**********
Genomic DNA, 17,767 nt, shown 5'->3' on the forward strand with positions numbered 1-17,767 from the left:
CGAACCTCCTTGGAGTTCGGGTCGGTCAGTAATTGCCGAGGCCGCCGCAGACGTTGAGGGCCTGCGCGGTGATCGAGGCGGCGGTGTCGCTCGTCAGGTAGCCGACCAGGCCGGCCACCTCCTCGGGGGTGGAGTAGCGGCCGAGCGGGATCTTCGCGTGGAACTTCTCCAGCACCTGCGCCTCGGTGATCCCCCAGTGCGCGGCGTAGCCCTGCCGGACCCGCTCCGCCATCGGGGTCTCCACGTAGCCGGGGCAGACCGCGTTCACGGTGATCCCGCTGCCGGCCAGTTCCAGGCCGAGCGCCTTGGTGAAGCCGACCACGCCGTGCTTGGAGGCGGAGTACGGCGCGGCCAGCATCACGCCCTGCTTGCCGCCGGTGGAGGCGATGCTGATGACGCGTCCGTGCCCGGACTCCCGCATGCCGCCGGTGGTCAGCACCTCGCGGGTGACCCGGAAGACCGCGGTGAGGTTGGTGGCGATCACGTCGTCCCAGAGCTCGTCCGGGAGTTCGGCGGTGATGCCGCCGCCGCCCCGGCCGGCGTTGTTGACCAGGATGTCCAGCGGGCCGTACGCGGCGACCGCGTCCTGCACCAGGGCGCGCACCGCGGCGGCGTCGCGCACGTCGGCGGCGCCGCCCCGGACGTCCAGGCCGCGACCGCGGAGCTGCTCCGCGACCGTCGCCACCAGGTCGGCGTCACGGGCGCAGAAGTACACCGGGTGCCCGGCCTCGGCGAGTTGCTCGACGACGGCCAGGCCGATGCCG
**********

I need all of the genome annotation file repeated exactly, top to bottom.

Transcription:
Genomic DNA, 17,767 nt, shown 5'->3' on the forward strand with positions numbered 1-17,767 from the left:
CGAACCTCCTTGGAGTTCGGGTCGGTCAGTAATTGCCGAGGCCGCCGCAGACGTTGAGGGCCTGCGCGGTGATCGAGGCGGCGGTGTCGCTCGTCAGGTAGCCGACCAGGCCGGCCACCTCCTCGGGGGTGGAGTAGCGGCCGAGCGGGATCTTCGCGTGGAACTTCTCCAGCACCTGCGCCTCGGTGATCCCCCAGTGCGCGGCGTAGCCCTGCCGGACCCGCTCCGCCATCGGGGTCTCCACGTAGCCGGGGCAGACCGCGTTCACGGTGATCCCGCTGCCGGCCAGTTCCAGGCCGAGCGCCTTGGTGAAGCCGACCACGCCGTGCTTGGAGGCGGAGTACGGCGCGGCCAGCATCACGCCCTGCTTGCCGCCGGTGGAGGCGATGCTGATGACGCGTCCGTGCCCGGACTCCCGCATGCCGCCGGTGGTCAGCACCTCGCGGGTGACCCGGAAGACCGCGGTGAGGTTGGTGGCGATCACGTCGTCCCAGAGCTCGTCCGGGAGTTCGGCGGTGATGCCGCCGCCGCCCCGGCCGGCGTTGTTGACCAGGATGTCCAGCGGGCCGTACGCGGCGACCGCGTCCTGCACCAGGGCGCGCACCGCGGCGGCGTCGCGCACGTCGGCGGCGCCGCCCCGGACGTCCAGGCCGCGACCGCGGAGCTGCTCCGCGACCGTCGCCACCAGGTCGGCGTCACGGGCGCAGAAGTACACCGGGTGCCCGGCCTCGGCGAGTTGCTCGACGACGGCCAGGCCGATGCCG